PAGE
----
Marshal Owen and Marshal Wolf rode up on Smithers roasting a hog over an open pit, likely for sale to a local family, as the snow swirled and pelted. The nearby buildings were dark, their salesman and workers having already headed home for the wintry night.

“Lawmen, to what do I owe this visit?” Smithers drawled, his knees popping as he rose from his haunches, eyes on the smoldering pork. “I do anything wrong?” Sparks rose and dipped in the evening air, the sky dark.

“Who’s this fine pig for, Smithers?” Marshal Owen asked, hand on the intricate handle of his hip-holstered Virginia. “Must be receiving a fine fee for working so late!”

“Just a family wantin’ fine ham for the start of the holidays,” Smithers replied, his face betraying no emotion in the firelight.

“Which family? Must be a big one to need a whole sow!”

The slow-thinking butcher froze, eyes hard and squinting. Both Marshals smirked, knowing the man was trying to think up a lie.

“New in town…Jones family. From Pecos.”

“Jones family? From Pecos? Moving to Lubbock this hellacious wasteland of an autumn? Not likely, Smithers! But, rumor has it that the Devago posse may be back in the region. You wouldn’t be cookin’ up this fine meal for the likes of them, would you? Lord knows they can pay cash for you shivering your ass off out here so late!”

Smithers appeared caught in a trap, but continued with his charade. He shook his head and exhaled, the steam from his breath clouding his panicked face. “Jus’ a regular family, Marshals.”

Marshal Owen whipped Virginia from its leather holster and fired a shot into the snowy sky, snapping everyone to attention.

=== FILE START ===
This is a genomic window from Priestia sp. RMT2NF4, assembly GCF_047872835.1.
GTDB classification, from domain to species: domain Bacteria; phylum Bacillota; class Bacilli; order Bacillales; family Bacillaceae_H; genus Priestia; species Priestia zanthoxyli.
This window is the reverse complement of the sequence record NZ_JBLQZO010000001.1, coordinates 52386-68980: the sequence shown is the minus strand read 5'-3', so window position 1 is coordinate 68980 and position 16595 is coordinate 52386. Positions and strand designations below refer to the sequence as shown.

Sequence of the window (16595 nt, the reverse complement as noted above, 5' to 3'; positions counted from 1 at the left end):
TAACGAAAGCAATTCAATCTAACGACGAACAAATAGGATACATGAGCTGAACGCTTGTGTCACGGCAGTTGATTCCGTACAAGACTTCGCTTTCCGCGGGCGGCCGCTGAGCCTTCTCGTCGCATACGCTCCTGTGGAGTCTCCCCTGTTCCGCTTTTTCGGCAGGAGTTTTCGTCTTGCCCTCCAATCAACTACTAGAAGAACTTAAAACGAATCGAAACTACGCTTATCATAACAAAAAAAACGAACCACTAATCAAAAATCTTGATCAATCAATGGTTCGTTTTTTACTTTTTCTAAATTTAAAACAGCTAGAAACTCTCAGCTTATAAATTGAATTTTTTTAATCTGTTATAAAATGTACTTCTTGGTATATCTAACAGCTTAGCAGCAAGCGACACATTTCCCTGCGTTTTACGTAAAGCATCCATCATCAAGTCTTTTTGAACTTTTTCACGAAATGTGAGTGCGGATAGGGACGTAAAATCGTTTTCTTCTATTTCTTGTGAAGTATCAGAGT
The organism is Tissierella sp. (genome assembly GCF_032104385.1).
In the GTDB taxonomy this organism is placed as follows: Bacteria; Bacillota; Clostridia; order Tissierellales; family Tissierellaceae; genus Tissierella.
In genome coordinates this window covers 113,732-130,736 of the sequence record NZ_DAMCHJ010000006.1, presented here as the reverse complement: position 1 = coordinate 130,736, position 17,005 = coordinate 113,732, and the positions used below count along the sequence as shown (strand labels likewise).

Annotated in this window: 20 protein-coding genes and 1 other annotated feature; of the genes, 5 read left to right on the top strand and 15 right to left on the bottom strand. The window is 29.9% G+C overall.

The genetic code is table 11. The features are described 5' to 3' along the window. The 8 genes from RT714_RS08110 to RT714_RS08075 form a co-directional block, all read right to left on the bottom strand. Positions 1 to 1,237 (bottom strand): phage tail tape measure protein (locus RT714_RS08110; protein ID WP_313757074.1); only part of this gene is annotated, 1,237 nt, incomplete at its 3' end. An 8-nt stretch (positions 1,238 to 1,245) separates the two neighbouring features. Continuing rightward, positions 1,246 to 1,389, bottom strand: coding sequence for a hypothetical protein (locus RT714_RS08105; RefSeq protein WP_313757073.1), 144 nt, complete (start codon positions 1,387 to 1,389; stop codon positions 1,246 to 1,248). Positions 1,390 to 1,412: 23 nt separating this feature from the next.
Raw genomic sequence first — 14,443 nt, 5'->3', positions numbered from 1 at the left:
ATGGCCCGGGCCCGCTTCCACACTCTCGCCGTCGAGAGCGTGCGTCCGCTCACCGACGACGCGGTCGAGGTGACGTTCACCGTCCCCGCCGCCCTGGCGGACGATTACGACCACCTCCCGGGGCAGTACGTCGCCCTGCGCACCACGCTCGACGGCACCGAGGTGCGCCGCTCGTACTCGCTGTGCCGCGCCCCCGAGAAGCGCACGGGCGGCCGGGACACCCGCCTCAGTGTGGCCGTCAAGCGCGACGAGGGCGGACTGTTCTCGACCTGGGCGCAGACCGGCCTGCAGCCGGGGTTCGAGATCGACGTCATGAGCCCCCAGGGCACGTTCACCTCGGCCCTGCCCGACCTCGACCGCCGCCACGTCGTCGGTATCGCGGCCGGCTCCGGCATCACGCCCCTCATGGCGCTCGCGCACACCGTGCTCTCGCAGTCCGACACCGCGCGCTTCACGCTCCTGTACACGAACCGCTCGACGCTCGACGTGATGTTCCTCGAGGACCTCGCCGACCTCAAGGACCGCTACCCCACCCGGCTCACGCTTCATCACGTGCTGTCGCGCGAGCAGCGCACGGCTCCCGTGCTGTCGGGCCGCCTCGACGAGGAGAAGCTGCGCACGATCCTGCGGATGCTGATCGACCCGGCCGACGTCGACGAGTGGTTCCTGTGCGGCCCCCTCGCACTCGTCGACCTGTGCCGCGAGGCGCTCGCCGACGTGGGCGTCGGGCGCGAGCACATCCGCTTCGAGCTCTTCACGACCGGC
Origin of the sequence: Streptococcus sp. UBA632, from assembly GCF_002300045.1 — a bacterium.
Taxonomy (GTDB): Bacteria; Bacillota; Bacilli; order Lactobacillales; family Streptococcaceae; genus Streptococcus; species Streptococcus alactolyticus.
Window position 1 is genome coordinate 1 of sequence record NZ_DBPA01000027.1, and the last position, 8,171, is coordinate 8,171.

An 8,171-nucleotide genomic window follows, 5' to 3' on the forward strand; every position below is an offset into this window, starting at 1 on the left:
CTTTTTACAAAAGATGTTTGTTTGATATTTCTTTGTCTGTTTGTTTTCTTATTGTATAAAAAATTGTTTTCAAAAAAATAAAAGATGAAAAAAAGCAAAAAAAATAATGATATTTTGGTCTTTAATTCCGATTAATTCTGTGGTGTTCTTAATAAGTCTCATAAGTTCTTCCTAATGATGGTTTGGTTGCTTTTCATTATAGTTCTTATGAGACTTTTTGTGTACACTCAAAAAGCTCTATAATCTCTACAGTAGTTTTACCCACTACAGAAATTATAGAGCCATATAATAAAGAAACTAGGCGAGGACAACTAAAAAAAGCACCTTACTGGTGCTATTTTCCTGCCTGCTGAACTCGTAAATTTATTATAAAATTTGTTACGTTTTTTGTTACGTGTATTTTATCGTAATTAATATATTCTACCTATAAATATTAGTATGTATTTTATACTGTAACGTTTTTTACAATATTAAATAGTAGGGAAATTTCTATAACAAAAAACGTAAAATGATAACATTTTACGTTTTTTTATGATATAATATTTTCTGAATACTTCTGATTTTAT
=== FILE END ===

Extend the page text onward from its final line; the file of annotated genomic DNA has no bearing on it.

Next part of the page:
“Wahoo!” the Marshal yelled in excitement, eyes shining like a madman. The butcher, frozen in fear and confusion, looked at him with mouth slightly agape.

“I suppose someone workin’ with the Devago brothers will be back soon to collect this hot meal, and probably heard that shot. If we’re right and some outlaw creeps in, gun in hand, we’ll know you were lying to us and you’ll spend the next few nights in county lockup. But if you do a bit of fine acting, we’ll give you the contract to fix the entire Marshals’ office up with some fine cookin’ for Thanksgiving, y’here?”

Smithers thought for a second, frowning, and realized he was in a predicament.

“Okay, boss. What do you want?”

* * * * * * * * * * * * * * * * * * * * * * * *

The grizzle-bearded thug who crept in, gun in hand, to find the motionless lump of Smithers the butcher took no time to check the body after he saw blood strewn about.

Some other outlaw must have plugged the fat Bob Smithers in the gut with his shooting iron before lighting out for the distant hills.

The butcher must have been planning to go somewhere soon, for the man’s expensive wagon, and its team of fine horses, was rigged and ready to go.

With little hesitation the bandit tied his own steed to the back of the wagon, climbed into the driver’s post, and claimed the meat-stocked carriage for himself. He gigged the horses and began pulling the bumping and shifting wagon back toward whence he came.

* * * * * * * * * * * * * * * * * * * * * * * *